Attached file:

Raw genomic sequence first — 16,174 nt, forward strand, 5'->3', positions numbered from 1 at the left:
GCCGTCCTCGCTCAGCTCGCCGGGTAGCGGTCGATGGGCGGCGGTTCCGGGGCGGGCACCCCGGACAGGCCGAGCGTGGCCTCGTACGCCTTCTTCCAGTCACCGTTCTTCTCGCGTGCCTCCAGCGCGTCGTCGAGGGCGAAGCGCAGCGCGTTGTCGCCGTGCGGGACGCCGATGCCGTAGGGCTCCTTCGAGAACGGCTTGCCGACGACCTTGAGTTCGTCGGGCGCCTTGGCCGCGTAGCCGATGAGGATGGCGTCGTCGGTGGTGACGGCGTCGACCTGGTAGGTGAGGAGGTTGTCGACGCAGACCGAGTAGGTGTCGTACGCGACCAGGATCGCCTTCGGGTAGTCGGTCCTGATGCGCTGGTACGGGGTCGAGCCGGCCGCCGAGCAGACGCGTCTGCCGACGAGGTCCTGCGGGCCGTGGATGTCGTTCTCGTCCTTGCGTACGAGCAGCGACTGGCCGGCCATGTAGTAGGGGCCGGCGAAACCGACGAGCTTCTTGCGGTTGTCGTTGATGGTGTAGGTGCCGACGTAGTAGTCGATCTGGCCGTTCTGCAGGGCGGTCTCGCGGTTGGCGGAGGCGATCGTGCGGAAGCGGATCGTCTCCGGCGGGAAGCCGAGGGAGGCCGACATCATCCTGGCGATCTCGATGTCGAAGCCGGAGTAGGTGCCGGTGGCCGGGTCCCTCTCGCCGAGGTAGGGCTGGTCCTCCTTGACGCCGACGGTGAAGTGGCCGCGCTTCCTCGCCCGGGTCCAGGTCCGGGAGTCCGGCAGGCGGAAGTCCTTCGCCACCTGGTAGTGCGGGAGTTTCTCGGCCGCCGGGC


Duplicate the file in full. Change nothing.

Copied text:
Raw genomic sequence first — 16,174 nt, forward strand, 5'->3', positions numbered from 1 at the left:
GCCGTCCTCGCTCAGCTCGCCGGGTAGCGGTCGATGGGCGGCGGTTCCGGGGCGGGCACCCCGGACAGGCCGAGCGTGGCCTCGTACGCCTTCTTCCAGTCACCGTTCTTCTCGCGTGCCTCCAGCGCGTCGTCGAGGGCGAAGCGCAGCGCGTTGTCGCCGTGCGGGACGCCGATGCCGTAGGGCTCCTTCGAGAACGGCTTGCCGACGACCTTGAGTTCGTCGGGCGCCTTGGCCGCGTAGCCGATGAGGATGGCGTCGTCGGTGGTGACGGCGTCGACCTGGTAGGTGAGGAGGTTGTCGACGCAGACCGAGTAGGTGTCGTACGCGACCAGGATCGCCTTCGGGTAGTCGGTCCTGATGCGCTGGTACGGGGTCGAGCCGGCCGCCGAGCAGACGCGTCTGCCGACGAGGTCCTGCGGGCCGTGGATGTCGTTCTCGTCCTTGCGTACGAGCAGCGACTGGCCGGCCATGTAGTAGGGGCCGGCGAAACCGACGAGCTTCTTGCGGTTGTCGTTGATGGTGTAGGTGCCGACGTAGTAGTCGATCTGGCCGTTCTGCAGGGCGGTCTCGCGGTTGGCGGAGGCGATCGTGCGGAAGCGGATCGTCTCCGGCGGGAAGCCGAGGGAGGCCGACATCATCCTGGCGATCTCGATGTCGAAGCCGGAGTAGGTGCCGGTGGCCGGGTCCCTCTCGCCGAGGTAGGGCTGGTCCTCCTTGACGCCGACGGTGAAGTGGCCGCGCTTCCTCGCCCGGGTCCAGGTCCGGGAGTCCGGCAGGCGGAAGTCCTTCGCCACCTGGTAGTGCGGGAGTTTCTCGGCCGCCGGGC